Intel: Recognisable on the Korean compound women’s team as its diminutive member, world number 17 Yun Soo has taken team gold medals with her squad twice in 2017 on the Hyundai Archery World Cup circuit. The reigning Universiade champ, she’s searching for her first individual podium at the world level after coming fourth in Salt Lake.
Short: Top eight minimum.
Intel: These two archers finished third (Ochoa) and fourth (Salinas) at their home Hyundai Archery World Cup Final in Mexico City in 2015 – and have both climbed podiums on the world circuit. Arriving in Wroclaw, Ochoa-Anderson is in better form, shooting a 9.6 average arrow compared to her career average of 9.48.
Short: A pair with pedigree.
Archers: Ilana Malan
Intel: Ilana and compound man Louw Nel are the only two athletes from Namibia competing at these World Games in Wroclaw, Poland. Malan, 42, has competed at one previous world event, the Antalya stage of the Hyundai Archery World Cup in 2016.
Short: Flying the flag.
Archers: Sanne de Laat
Intel: A young archer who made her jump to the senior level in 2016, Sanne secured her first world medal in Salt Lake with the Dutch women’s squad when they finished second. The 22-year-old was only beaten in the individual event by Andrea Marcos, and in a shoot-off where the pair both shot a 10, but the latter’s was closer. Marcos went on to win in Salt Lake.
Short: Up and comer.
Archers: Amaya Amparo Cojuangco
Intel: Conjuangco finished second at the Asia Cup in Bangkok in spring 2017, securing her place in Wroclaw. A long-time and successful medallist on the Asian circuit, her lone world medal came as part of the Philippines compound women’s team at the 2006 World Cup stage in Shanghai.
The 31-year-old took a break to have a baby, but has returned to the international scene.
Short: 11 years of international experience.
Archers: Mariya Shkolna
Intel: The host’s representative in the compound women’s competition in Wroclaw. After a successful junior career that saw her become world youth indoor champion, she won the team senior worlds when shooting for Ukraine. The 19-year-old switched to Poland over 2016 and returned to the international scene in Antalya this season, where she finished 17th.
Short: Making the leap.
Archers: Marla Cintron
Intel: A medallist at continental events in the Americas, 22-year-old recently rose from the junior ranks. She finished ninth at the youth worlds in 2015 and last competed at a World Cup stage in 2016, in Medellin.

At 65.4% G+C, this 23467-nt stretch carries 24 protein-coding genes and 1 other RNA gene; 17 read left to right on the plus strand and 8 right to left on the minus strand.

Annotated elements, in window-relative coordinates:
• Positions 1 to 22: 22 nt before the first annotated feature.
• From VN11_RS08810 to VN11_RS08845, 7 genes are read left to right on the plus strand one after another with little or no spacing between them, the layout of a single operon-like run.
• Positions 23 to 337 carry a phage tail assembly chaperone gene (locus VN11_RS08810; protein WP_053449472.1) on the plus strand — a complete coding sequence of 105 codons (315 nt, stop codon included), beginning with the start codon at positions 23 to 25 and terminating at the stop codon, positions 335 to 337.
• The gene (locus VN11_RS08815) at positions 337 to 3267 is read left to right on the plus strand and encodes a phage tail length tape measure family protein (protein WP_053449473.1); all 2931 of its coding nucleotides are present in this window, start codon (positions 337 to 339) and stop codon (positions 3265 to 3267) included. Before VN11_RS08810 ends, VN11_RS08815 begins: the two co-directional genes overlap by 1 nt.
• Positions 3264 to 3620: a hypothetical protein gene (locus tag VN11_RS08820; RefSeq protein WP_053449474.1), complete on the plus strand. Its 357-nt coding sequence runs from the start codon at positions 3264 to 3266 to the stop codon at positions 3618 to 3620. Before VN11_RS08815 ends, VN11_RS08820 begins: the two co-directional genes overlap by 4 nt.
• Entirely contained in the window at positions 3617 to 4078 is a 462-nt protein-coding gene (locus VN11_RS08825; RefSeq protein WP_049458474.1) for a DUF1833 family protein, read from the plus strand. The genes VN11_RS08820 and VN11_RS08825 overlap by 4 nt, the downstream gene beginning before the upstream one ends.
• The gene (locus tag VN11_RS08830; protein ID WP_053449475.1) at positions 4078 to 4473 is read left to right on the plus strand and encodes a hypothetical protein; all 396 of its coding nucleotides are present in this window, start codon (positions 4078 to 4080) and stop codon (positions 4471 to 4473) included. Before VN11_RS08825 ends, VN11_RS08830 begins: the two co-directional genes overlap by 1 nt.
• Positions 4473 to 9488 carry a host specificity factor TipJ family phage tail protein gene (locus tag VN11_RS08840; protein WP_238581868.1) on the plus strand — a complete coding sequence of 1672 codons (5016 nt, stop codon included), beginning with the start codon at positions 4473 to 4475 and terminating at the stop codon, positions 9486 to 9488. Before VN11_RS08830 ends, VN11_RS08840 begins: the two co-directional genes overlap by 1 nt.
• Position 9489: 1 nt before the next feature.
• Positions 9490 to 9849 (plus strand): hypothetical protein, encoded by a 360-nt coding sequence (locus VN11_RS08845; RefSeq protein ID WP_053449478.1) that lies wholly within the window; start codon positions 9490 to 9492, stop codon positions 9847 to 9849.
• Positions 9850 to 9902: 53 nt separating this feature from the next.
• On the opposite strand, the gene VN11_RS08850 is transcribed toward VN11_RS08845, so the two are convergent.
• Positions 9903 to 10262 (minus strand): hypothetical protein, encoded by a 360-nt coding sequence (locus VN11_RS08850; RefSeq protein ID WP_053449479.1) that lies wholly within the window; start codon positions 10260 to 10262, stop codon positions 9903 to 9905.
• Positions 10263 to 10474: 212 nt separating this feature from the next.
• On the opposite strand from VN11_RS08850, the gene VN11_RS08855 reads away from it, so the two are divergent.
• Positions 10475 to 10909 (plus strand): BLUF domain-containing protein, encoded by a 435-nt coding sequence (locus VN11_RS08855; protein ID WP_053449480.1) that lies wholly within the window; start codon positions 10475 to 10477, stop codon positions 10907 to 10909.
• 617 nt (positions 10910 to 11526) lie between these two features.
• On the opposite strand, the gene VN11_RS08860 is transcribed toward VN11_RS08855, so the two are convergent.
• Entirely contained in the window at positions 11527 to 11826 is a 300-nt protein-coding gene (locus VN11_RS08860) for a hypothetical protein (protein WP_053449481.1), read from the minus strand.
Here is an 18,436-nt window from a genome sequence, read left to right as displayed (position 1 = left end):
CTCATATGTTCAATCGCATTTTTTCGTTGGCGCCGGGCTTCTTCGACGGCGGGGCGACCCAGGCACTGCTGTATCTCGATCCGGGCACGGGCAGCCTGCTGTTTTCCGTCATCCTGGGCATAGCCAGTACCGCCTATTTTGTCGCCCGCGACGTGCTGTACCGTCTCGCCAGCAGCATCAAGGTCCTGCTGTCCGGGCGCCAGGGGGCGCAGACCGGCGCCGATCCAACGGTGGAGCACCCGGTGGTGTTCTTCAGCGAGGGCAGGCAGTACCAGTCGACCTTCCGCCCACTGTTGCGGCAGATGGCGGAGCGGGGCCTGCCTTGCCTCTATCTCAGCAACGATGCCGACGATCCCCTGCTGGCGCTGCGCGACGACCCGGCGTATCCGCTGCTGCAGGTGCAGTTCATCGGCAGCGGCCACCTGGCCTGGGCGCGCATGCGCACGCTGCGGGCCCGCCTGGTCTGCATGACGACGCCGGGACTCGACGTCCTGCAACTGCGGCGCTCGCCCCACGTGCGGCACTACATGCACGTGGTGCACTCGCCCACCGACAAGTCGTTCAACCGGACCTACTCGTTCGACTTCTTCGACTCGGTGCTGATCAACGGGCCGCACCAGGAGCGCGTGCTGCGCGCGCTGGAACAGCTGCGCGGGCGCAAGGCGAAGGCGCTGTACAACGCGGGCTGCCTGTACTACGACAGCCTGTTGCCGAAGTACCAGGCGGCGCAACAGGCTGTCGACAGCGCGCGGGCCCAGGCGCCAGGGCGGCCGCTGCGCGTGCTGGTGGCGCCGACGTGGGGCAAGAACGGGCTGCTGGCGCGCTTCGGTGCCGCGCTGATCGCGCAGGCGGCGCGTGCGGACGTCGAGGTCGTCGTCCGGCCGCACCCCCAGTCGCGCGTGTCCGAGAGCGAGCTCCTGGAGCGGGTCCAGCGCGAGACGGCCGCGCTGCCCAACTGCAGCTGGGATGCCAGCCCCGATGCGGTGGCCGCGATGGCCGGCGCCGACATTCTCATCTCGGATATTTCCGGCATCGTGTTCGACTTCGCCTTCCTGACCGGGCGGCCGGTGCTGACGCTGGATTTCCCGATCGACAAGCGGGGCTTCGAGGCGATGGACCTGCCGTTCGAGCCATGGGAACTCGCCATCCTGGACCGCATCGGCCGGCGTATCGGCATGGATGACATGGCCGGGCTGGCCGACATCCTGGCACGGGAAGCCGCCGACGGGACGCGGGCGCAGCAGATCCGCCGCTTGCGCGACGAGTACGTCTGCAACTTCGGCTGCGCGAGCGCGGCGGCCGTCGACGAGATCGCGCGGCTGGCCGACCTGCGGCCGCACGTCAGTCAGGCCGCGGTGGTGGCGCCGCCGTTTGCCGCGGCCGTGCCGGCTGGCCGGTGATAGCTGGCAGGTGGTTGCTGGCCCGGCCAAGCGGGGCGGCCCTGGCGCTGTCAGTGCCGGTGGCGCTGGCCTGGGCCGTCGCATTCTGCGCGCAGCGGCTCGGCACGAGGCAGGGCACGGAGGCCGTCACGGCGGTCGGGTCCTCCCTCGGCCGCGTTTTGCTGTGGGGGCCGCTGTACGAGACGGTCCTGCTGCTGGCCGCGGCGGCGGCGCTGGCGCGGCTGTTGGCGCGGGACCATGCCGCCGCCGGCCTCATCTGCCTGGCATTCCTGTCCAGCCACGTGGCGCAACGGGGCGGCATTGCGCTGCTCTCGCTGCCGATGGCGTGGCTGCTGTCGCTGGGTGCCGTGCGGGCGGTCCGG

Marla has not yet won an individual match at the senior level.
Short: Time for that first match win.
Intel: Both Savenkova and Vinogradova have won medals as juniors and with the Russian women’s team – but the latter has also found senior success individually, coming second at the Hyundai Archery World Cup Final in 2015.
Short: Two top 10s.
Archers: Toja Ellison
Intel: Now married to top recuve archer Brady Ellison, Toja won the world field championships in 2014 and has medalled at the international level, both individually and in the mixed team event. The world number 10 recently said she was focusing less on winning and losing and more on “becoming a better person”.
Short: In the mix.
Archers: Chen Yi-Hsuan
Intel: Not quite ready for the inaugural compound competition at the Asian Games in 2014, Chinese Taipei’s athletes have progressed considerably in the division over the subsequent couple of years.
Chen has finished top 10 at all three Hyundai Archery World Cup stages this season, and got her first taste of international silverware in Antalya in 2017, in the mixed team, but – as the only athlete from her squad in Wroclaw – will have to go it alone this time.
Short: On the rise.
Intel: Colin and Cox have big shoes to fill. The USA’s Erika Jones won individual and mixed team gold medals in Cali in 2013, the first World Games to include a target archery event for compounders.
Nineteen-year-old Cassidy made her senior debut in 2017, while Christie – although her last world-level event was the World Cup stage in Wroclaw in 2014 – has climbed big podiums before. She finished third at the Hyundai Archery World Cup Final in Tokyo in 2012.
Short: Big shoes.
A Sara(h) will climb the podium, for sure, but it’s within Andrea Marcos’ power to upset the final ranking. She’ll do it if she manages to qualify within the top three.
The compound target archery competition at the Wroclaw 2017 World Games starts on 29 July next to Szczytnicki Park.